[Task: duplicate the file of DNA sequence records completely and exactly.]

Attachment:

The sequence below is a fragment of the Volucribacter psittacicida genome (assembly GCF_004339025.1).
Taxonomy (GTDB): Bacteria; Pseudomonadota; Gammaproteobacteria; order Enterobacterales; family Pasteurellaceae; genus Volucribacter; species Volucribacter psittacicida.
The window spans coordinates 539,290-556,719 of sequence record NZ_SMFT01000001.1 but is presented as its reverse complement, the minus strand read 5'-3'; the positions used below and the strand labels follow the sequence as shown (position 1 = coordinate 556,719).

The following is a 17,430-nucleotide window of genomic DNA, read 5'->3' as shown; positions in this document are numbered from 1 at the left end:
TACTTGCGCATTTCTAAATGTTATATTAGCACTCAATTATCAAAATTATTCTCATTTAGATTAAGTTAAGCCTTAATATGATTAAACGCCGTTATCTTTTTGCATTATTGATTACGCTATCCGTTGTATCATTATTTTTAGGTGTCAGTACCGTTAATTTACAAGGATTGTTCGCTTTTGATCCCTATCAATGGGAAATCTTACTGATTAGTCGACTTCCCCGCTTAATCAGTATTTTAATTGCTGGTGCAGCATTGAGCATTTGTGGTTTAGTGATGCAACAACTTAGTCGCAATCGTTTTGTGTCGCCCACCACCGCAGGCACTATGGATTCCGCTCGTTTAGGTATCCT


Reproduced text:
The sequence below is a fragment of the Volucribacter psittacicida genome (assembly GCF_004339025.1).
Taxonomy (GTDB): Bacteria; Pseudomonadota; Gammaproteobacteria; order Enterobacterales; family Pasteurellaceae; genus Volucribacter; species Volucribacter psittacicida.
The window spans coordinates 539,290-556,719 of sequence record NZ_SMFT01000001.1 but is presented as its reverse complement, the minus strand read 5'-3'; the positions used below and the strand labels follow the sequence as shown (position 1 = coordinate 556,719).

The following is a 17,430-nucleotide window of genomic DNA, read 5'->3' as shown; positions in this document are numbered from 1 at the left end:
TACTTGCGCATTTCTAAATGTTATATTAGCACTCAATTATCAAAATTATTCTCATTTAGATTAAGTTAAGCCTTAATATGATTAAACGCCGTTATCTTTTTGCATTATTGATTACGCTATCCGTTGTATCATTATTTTTAGGTGTCAGTACCGTTAATTTACAAGGATTGTTCGCTTTTGATCCCTATCAATGGGAAATCTTACTGATTAGTCGACTTCCCCGCTTAATCAGTATTTTAATTGCTGGTGCAGCATTGAGCATTTGTGGTTTAGTGATGCAACAACTTAGTCGCAATCGTTTTGTGTCGCCCACCACCGCAGGCACTATGGATTCCGCTCGTTTAGGTATCCT